Mary’s Cycling Challenge: Days 25–26
Mary Anderson is cycling through her home state of Vermont on her ebike. Her goal: to visit all 251 towns in one go. Since hitting the road on October 6, she has logged 211 towns and 1,369 miles.
Woodford, Searsburg, Readsboro, Stamford, Somerset and Wilmington. (Only 40 towns to go!)
Miles: 52 (5 on Saturday and 47 on Sunday).
I spent last night in an apartment in an art gallery in North Bennington! It is a renovated old mill building that reminds me of a NYC loft apartment, with its tall ceilings and large windows. The space made me want to dance or do Tai Chi. The people I stayed with are as lovely as the space.
Marcus Jones has spent his life in the construction trades and is about to do something really brave. He is leaving his established job to follow his dream of starting his own business dedicated to building homes that are both sustainable and beautiful. His company, Living Buildings, will strive to find the balance between efficiency and abundance. He envisions a community of rammed-earth homes that get passed around as people’s needs change during the course of their lives. His goal is beautiful, efficient homes that contribute to the well-being of both the planet and the people who live in them.
His mother, Maya, who recently moved to Vermont from Arizona, has had a lifetime goal of making the planet a better place. She had a quote about worthiness posted in their bathroom. I've been pondering that quote for much of the day.
I would have pondered it all day, but I had to really focus on the road. Today was NOT a bluebird day! Temps hovered around 44 for much of the day as rain poured down. At times I was riding in a few inches of water, unable to discern what the road was like under the torrents coming at me from down the mountains I was climbing. The gradient was at least 8 percent for a number of miles, and going down in that wet was both frigid and daunting, especially when trucks went by and kicked up enough spray to blind me. Sometimes the force of the spray kicked my whole bike sideways.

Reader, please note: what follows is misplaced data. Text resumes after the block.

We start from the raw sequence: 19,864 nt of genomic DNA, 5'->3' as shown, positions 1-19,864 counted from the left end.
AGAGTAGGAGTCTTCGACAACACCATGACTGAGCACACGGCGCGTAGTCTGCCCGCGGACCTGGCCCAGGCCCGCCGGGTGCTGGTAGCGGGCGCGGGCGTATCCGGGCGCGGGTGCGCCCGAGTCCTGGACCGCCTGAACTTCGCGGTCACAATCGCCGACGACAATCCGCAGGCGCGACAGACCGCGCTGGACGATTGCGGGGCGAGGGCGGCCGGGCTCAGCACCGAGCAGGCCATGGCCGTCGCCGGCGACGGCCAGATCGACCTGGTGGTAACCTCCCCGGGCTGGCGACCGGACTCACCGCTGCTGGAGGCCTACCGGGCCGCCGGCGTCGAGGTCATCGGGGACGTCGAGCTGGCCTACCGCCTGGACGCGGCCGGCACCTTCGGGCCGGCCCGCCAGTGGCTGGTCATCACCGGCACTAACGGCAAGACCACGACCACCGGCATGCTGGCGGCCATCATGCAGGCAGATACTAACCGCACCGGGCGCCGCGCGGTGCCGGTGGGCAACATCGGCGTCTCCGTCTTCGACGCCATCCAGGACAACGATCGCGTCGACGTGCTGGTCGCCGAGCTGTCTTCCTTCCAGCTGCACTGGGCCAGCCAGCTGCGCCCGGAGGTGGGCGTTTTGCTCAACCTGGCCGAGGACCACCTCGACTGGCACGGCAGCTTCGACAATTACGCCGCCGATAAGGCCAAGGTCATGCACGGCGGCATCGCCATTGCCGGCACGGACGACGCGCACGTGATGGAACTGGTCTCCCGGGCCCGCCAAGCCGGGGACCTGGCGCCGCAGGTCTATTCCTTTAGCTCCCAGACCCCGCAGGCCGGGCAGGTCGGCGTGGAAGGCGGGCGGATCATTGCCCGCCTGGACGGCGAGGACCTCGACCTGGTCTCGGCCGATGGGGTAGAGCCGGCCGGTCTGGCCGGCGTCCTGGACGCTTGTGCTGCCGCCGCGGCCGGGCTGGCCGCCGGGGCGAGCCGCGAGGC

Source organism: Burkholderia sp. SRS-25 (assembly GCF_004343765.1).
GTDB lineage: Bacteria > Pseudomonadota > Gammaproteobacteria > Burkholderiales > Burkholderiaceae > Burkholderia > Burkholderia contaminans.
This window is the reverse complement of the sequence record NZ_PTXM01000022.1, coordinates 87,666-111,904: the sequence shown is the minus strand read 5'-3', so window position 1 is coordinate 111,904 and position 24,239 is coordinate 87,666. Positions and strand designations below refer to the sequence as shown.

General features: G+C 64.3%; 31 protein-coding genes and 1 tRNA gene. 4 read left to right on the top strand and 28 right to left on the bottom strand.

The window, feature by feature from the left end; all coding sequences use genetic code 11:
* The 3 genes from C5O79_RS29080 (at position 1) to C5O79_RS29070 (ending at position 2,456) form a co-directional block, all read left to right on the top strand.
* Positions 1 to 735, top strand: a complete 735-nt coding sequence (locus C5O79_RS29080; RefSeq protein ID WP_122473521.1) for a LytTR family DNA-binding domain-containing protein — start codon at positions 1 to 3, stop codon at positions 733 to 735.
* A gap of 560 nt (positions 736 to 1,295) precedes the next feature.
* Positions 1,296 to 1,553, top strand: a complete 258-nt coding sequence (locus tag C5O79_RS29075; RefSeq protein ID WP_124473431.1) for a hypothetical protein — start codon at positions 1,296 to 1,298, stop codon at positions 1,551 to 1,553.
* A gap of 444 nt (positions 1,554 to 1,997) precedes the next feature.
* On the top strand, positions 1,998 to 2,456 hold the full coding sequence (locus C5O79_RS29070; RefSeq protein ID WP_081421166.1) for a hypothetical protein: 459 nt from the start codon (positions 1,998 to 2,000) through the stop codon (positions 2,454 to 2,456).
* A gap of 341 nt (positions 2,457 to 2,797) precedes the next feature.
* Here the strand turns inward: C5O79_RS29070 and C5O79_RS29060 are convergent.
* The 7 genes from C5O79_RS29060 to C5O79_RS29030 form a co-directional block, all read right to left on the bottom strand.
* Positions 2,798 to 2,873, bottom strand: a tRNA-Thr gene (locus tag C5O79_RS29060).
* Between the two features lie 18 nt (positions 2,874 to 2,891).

Rather than hating being so wet, I focused on the sounds of the water. For much of the day I rode past a rushing river. Sometimes the rain pattered softly on my helmet. Other times it sounded like I was being hammered on my head. My wet rain pants made a swishing sound until they became plastered to my legs. The wheels made noises ranging from some circular sucking sounds to big sloshing splashes, depending upon the depth of the water. A variation of utterances could also be heard emanating from my mouth.
When I wasn't focused on the road or the sounds the water made, I thought about that worthiness quote. "What would happen,"I wondered,"if I could embrace worthiness?" I've spent so much of my life believing what I was told as a child: that I was the problem to be gotten rid of. When I was eight my mother pointed her finger at me and said to my father, "Either she goes or I go." My oldest brother, out of fear and self-preservation, spent years trying to annihilate me. The list goes on. But then I thought of all the people who say I am amazing. I know I am not any more amazing than anyone else. Nor am I really doing amazing things. But what if I could believe that I was at least AS amazing as everyone else? Could I shake off the heavy, wet coat of “useless” and take on the warm mantle of “worthy”? I doubt it will be as easy as getting out of my wet clothes has been, but I'm game to give it a try.
About Mary Anderson
When Bethel resident Mary Anderson set out to hike the southern half of the 3,000-mile Continental Divide Trail in the summer of 2020, nobody thought she would make it. Hikers give themselves trail names, and Mary’s was Old Lady Hiker. A few days into her solo trek, she ran into some younger hikers who decided she needed a new name. From then on, she was known as Mary Badass. In the fall of 2020, Mary began writing her story in a Korongo workshop hosted by Kimball Library in Randolph. After completing her CDT hike in September 2021, she began a new challenge: A bicycle tour of Vermont’s 251 towns. Estimated time: four to six weeks.